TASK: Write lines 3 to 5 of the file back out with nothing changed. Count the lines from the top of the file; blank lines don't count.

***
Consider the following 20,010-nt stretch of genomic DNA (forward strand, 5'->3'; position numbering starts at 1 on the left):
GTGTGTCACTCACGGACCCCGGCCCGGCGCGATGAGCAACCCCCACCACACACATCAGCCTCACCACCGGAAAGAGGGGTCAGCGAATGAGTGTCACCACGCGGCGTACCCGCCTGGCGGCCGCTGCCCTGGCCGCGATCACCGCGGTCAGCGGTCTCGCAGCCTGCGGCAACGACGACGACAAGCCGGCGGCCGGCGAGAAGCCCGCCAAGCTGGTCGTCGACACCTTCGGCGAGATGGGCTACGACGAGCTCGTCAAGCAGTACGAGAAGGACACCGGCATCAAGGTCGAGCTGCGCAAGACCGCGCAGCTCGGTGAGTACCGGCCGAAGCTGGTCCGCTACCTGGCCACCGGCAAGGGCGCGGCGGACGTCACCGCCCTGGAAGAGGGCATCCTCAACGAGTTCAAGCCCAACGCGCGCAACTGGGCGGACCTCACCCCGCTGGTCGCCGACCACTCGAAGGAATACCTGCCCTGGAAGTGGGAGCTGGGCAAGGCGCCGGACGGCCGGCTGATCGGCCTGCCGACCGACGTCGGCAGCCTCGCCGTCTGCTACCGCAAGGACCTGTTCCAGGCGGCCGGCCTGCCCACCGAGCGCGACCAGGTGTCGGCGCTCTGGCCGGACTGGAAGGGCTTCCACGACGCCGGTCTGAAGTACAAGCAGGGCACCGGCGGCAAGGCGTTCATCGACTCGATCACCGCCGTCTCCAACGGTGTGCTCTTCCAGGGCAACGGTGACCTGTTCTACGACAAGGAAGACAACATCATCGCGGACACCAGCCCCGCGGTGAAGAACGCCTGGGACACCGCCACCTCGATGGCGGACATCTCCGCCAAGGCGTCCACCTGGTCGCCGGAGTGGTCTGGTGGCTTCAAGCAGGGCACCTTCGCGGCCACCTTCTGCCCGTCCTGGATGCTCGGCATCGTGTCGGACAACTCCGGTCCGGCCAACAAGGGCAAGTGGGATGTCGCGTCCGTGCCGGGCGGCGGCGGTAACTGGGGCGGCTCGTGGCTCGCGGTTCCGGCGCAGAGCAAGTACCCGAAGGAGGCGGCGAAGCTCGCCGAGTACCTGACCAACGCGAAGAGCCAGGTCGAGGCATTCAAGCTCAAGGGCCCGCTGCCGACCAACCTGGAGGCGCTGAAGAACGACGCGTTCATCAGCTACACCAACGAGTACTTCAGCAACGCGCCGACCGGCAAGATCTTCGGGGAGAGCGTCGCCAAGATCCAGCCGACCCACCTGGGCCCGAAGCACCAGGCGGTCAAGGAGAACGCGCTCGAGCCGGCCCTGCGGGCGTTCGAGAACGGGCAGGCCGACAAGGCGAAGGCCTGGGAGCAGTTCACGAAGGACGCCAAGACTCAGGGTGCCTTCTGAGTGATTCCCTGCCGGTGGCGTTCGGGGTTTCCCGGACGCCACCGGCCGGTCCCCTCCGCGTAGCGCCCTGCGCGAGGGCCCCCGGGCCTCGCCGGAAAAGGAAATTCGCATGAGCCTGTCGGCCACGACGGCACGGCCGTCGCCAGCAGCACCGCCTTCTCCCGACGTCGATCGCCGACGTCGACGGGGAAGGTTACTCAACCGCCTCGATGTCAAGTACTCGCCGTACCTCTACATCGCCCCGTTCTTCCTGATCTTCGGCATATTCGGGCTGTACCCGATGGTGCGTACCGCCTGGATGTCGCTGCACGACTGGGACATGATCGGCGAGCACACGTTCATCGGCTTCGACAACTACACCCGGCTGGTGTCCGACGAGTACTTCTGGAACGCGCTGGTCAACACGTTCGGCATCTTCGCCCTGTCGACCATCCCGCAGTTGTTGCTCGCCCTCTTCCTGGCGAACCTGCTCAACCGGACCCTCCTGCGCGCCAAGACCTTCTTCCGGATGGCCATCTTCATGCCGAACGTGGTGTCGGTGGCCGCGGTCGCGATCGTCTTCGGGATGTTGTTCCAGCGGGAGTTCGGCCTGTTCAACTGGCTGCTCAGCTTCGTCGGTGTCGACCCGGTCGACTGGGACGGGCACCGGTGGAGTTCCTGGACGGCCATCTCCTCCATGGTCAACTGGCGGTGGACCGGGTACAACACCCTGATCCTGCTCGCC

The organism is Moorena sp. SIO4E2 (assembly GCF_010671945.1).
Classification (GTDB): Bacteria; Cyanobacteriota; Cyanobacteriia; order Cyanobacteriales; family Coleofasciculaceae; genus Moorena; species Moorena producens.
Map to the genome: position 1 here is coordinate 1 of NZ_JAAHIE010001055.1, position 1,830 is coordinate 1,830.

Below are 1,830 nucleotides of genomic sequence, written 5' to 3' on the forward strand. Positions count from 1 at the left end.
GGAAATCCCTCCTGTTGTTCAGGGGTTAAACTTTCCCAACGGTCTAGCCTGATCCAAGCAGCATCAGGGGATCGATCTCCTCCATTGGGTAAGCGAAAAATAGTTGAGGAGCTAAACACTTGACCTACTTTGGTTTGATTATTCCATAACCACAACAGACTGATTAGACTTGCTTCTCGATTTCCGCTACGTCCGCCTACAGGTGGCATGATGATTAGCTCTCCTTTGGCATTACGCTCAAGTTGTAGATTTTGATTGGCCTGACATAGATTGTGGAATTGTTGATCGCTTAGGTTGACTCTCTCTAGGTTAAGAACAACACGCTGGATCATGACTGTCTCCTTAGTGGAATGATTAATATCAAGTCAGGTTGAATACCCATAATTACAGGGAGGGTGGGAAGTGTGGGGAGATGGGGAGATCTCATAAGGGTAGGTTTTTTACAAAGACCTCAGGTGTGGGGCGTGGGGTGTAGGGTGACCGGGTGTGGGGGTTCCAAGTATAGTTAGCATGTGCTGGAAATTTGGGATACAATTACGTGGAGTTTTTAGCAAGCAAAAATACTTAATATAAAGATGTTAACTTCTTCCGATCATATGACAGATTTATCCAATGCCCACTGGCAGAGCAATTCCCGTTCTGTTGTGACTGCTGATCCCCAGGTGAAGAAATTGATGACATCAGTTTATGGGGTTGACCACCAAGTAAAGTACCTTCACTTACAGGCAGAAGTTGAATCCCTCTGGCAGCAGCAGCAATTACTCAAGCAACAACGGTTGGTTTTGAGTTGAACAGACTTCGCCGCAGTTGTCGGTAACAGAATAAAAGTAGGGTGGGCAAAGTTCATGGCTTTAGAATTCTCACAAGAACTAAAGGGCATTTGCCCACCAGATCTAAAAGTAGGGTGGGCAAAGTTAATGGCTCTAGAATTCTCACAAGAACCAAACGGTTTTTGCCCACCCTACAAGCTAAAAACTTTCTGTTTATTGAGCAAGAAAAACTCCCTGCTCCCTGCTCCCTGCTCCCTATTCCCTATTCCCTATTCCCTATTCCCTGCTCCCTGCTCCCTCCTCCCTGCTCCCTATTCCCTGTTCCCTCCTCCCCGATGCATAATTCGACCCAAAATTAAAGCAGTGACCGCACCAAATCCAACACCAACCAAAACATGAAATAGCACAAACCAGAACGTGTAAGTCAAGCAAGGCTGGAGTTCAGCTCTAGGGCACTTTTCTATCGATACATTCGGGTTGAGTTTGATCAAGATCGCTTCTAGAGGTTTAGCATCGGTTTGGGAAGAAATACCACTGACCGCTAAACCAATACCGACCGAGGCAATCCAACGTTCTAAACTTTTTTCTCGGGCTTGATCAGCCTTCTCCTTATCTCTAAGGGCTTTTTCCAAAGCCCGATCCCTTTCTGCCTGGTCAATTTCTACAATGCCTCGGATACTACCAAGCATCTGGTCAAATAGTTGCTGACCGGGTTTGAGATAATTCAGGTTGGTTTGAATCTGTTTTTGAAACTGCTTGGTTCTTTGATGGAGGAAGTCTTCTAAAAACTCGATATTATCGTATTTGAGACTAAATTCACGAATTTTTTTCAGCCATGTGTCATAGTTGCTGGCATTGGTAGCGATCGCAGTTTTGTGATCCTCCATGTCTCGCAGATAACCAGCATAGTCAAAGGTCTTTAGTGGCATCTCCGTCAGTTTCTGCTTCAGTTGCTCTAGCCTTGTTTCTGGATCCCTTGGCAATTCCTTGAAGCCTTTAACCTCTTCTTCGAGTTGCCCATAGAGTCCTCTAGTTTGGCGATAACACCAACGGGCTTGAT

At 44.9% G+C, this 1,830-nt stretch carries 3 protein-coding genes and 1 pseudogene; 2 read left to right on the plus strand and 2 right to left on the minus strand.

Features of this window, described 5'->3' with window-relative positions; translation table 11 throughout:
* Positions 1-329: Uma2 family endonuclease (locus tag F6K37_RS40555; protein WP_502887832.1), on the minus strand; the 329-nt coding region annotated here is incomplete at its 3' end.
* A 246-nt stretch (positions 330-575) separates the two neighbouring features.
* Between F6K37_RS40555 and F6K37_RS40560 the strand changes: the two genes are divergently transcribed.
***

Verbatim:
The organism is Moorena sp. SIO4E2 (assembly GCF_010671945.1).
Classification (GTDB): Bacteria; Cyanobacteriota; Cyanobacteriia; order Cyanobacteriales; family Coleofasciculaceae; genus Moorena; species Moorena producens.
Map to the genome: position 1 here is coordinate 1 of NZ_JAAHIE010001055.1, position 1,830 is coordinate 1,830.